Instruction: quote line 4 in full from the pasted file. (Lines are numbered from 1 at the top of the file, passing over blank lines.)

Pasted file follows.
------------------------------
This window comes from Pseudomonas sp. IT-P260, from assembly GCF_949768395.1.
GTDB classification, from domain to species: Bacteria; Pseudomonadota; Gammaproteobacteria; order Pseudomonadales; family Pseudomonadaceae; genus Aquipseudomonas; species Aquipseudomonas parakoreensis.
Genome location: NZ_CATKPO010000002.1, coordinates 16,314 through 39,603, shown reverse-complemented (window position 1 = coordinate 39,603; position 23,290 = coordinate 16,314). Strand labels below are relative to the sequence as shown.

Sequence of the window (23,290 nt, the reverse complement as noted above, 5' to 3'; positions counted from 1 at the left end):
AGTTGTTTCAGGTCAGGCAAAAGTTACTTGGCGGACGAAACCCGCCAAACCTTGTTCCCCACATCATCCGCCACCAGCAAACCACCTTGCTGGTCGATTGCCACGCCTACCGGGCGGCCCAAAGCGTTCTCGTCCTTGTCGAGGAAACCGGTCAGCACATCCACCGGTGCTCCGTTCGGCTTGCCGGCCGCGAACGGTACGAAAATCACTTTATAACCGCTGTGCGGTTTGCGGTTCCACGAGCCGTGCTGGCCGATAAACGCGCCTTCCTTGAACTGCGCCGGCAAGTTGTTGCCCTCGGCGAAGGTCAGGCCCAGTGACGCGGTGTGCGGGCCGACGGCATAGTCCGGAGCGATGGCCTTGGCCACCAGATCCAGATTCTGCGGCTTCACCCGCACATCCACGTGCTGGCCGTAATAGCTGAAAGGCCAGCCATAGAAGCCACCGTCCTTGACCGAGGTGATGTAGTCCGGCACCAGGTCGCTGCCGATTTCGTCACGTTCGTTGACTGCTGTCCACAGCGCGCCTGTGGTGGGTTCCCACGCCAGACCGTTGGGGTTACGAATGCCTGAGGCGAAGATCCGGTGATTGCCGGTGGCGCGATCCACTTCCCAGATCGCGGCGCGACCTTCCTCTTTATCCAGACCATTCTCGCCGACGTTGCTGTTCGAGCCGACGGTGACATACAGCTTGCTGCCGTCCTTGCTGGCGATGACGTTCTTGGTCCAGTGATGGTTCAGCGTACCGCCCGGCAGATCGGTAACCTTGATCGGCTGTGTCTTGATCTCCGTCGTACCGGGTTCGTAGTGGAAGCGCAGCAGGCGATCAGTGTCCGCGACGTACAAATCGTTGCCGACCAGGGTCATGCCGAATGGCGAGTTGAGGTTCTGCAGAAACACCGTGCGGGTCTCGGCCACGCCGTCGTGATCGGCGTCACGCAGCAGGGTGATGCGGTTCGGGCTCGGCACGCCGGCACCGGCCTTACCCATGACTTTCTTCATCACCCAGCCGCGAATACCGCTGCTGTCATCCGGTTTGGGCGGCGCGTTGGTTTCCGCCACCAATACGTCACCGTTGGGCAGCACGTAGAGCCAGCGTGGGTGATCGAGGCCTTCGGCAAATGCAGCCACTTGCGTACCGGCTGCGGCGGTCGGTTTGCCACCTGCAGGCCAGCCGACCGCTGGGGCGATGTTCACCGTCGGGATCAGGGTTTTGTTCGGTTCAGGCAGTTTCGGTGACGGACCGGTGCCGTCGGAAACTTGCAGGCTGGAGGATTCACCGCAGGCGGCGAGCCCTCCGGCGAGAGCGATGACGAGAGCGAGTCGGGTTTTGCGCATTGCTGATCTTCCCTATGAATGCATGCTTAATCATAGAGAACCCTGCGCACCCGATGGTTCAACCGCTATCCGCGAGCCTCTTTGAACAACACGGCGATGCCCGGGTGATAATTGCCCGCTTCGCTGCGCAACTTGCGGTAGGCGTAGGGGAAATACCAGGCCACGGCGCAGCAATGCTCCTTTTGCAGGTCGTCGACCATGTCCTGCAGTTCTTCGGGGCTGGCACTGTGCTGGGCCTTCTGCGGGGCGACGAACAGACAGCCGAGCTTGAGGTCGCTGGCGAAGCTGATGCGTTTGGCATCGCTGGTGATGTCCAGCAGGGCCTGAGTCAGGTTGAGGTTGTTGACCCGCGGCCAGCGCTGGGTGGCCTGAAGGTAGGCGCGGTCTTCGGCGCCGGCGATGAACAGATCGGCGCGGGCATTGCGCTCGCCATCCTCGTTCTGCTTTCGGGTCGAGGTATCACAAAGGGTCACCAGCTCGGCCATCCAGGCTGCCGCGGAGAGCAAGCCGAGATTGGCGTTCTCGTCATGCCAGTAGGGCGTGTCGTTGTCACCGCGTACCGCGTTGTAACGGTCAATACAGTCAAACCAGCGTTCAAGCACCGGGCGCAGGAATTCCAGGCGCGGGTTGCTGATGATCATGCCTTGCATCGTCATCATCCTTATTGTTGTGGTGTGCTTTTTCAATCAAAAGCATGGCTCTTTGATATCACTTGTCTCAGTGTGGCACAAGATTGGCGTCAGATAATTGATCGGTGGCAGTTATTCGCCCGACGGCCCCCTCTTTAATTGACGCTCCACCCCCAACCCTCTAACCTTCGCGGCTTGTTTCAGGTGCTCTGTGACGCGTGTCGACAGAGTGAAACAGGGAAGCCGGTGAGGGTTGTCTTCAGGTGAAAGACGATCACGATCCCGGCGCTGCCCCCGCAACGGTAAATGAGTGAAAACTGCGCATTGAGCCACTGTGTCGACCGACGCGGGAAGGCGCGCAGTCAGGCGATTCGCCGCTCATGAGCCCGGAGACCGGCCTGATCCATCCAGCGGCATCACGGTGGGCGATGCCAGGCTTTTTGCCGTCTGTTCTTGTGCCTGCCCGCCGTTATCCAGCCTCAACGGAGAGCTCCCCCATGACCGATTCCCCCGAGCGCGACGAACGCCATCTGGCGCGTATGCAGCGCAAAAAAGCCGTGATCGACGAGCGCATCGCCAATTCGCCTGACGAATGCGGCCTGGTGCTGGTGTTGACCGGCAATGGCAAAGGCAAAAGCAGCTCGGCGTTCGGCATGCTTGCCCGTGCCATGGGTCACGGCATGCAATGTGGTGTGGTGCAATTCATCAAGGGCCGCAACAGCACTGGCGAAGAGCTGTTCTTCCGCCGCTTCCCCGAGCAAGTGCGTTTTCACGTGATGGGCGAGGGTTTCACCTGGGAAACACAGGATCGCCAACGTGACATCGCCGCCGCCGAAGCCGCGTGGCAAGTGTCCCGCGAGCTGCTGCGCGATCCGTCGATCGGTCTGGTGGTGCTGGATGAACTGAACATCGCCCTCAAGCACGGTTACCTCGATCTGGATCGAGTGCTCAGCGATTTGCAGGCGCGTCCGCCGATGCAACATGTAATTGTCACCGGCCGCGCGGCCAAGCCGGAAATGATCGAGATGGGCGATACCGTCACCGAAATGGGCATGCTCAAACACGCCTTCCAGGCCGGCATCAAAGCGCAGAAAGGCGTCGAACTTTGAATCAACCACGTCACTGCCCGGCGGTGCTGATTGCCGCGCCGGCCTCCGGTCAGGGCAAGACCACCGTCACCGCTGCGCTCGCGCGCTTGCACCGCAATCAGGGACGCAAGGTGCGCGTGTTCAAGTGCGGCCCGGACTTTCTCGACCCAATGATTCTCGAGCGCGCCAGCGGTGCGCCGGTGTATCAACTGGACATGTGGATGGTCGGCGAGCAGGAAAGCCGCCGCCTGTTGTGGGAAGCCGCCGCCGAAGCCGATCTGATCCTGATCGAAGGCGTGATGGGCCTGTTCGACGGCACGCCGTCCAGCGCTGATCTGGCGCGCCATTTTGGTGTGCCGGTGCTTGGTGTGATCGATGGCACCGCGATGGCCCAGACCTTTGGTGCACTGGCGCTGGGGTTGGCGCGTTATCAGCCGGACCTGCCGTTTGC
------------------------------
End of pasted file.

Sequence of the window (23,290 nt, the reverse complement as noted above, 5' to 3'; positions counted from 1 at the left end):